doi:10.1016/j.redox.2013.10.006
PMCID: PMC3830069  PMID: 24251120
Nitric oxide synthase; Calcium-release channels; Calcium ATPase; Nitrosative stress; Nrf-2; Skeletal muscle; Calcium homeostasis
4.  Progressive Adaptation in Physical Activity and Neuromuscular Performance during 520d Confinement 
PLoS ONE  2013;8(3):e60090.
To understand whether prolonged confinement results in reductions in physical activity and adaptation in the musculoskeletal system, six subjects were measured during 520 d isolation in the Mars500 study. We tested the hypothesis that physical activity reduces in prolonged confinement and that this would be associated with decrements of neuromuscular performance. Physical activity, as measured by average acceleration of the body’s center of mass (“activity temperature”) using the actibelt® device, decreased progressively over the course of isolation (p<0.00001). Concurrently, countermovement jump power and single-leg hop force decreased during isolation (p<0.001) whilst grip force did not change (p≥0.14). Similar to other models of inactivity, greater decrements of neuromuscular performance occurred in the lower-limb than in the upper-limb. Subject motivational state increased non-significantly (p = 0.20) during isolation, suggesting reductions in lower-limb neuromuscular performance were unrelated to motivation. Overall, we conclude that prolonged confinement is a form of physical inactivity and is associated with adaptation in the neuromuscular system.
doi:10.1371/journal.pone.0060090
PMCID: PMC3610758  PMID: 23555896
6.  The effects of rehabilitation on the muscles of the trunk following prolonged bed rest 
European Spine Journal  2010;20(5):808-818.
Microgravity and inactivity due to prolonged bed rest have been shown to result in atrophy of spinal extensor muscles such as the multifidus, and either no atrophy or hypertrophy of flexor muscles such as the abdominal group and psoas muscle. These effects are long-lasting after bed rest and the potential effects of rehabilitation are unknown. This two-group intervention study aimed to investigate the effects of two rehabilitation programs on the recovery of lumbo-pelvic musculature following prolonged bed rest. 24 subjects underwent 60 days of head down tilt bed rest as part of the 2nd Berlin BedRest Study (BBR2-2). After bed rest, they underwent one of two exercise programs, trunk flexor and general strength (TFS) training or specific motor control (SMC) training. Magnetic resonance imaging of the lumbo-pelvic region was conducted at the start and end of bed rest and during the recovery period (14 and 90 days after re-ambulation). Cross-sectional areas (CSAs) of the multifidus, psoas, lumbar erector spinae and quadratus lumborum muscles were measured from L1 to L5. Morphological changes including disc volume, spinal length, lordosis angle and disc height were also measured. Both exercise programs restored the multifidus muscle to pre-bed-rest size, but further increases in psoas muscle size were seen in the TFS group up to 14 days after bed rest. There was no significant difference in the number of low back pain reports for the two rehabilitation groups (p = .59). The TFS program resulted in greater decreases in disc volume and anterior disc height. The SMC training program may be preferable to TFS training after bed rest as it restored the CSA of the multifidus muscle without generating potentially harmful compressive forces through the spine.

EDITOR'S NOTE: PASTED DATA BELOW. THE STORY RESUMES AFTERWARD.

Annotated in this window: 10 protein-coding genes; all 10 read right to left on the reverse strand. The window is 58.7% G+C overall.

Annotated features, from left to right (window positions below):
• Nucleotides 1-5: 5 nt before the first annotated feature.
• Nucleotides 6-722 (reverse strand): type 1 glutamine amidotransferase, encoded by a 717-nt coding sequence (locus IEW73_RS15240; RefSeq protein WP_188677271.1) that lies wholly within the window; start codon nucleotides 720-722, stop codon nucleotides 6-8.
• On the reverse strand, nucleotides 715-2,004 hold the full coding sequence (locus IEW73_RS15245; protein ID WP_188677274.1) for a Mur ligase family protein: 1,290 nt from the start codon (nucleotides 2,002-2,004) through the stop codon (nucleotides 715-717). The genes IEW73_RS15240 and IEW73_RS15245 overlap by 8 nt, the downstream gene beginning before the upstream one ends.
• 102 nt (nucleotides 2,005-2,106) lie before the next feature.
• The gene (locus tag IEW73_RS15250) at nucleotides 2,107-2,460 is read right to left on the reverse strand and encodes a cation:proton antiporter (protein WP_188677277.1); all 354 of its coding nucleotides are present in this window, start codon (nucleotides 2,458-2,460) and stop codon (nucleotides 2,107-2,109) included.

doi:10.1007/s00586-010-1491-x
PMCID: PMC3082685  PMID: 20593204
Bed rest; Magnetic resonance imaging; Gravity; Multifidus muscle; Psoas muscle; Rehabilitation
8.  Adverse Reactions and Drug–Drug Interactions in the Management of Women with Postmenopausal Osteoporosis 
Calcified Tissue International  2011;89(2):91-104.
The pharmacological management of disease should involve consideration of the balance between the beneficial effects of treatment on outcome and the probability of adverse effects. The aim of this review is to explore the risk of adverse drug reactions and drug–drug interactions with treatments for postmenopausal osteoporosis. We reviewed evidence for adverse reactions from regulatory documents, randomized controlled trials, pharmacovigilance surveys, and case series. Bisphosphonates are associated with gastrointestinal effects, musculoskeletal pain, and acute-phase reactions, as well as, very rarely, atrial fibrillation, atypical fracture, delayed fracture healing, osteonecrosis of the jaw, hypersensitivity reactions, and renal impairment. Cutaneous effects and osteonecrosis of the jaw are of concern for denosumab (both very rare), though there are no pharmacovigilance data for this agent yet. The selective estrogen receptor modulators are associated with hot flushes, leg cramps, and, very rarely, venous thromboembolism and stroke. Strontium ranelate has been linked to hypersensitivity reactions and venous thromboembolism (both very rare) and teriparatide with headache, nausea, dizziness, and limb pain. The solidity of the evidence base depends on the frequency of the reaction, and causality is not always easy to establish for the very rare adverse reactions. Drug–drug interactions are rare. Osteoporosis treatments are generally safe and well tolerated, though they are associated with a few very rare serious adverse reactions. While these are a cause for concern, the risk should be weighed against the benefits of treatment itself, i.e., the prevention of osteoporotic fracture.
doi:10.1007/s00223-011-9499-8
PMCID: PMC3135835  PMID: 21637997
Osteoporosis; Adverse drug reaction; Drug–drug interaction; Bisphosphonate; Denosumab; SERM; Strontium ranelate; Teriparatide
9.  Genome-Wide Association Study Using Extreme Truncate Selection Identifies Novel Genes Affecting Bone Mineral Density and Fracture Risk 
PLoS Genetics  2011;7(4):e1001372.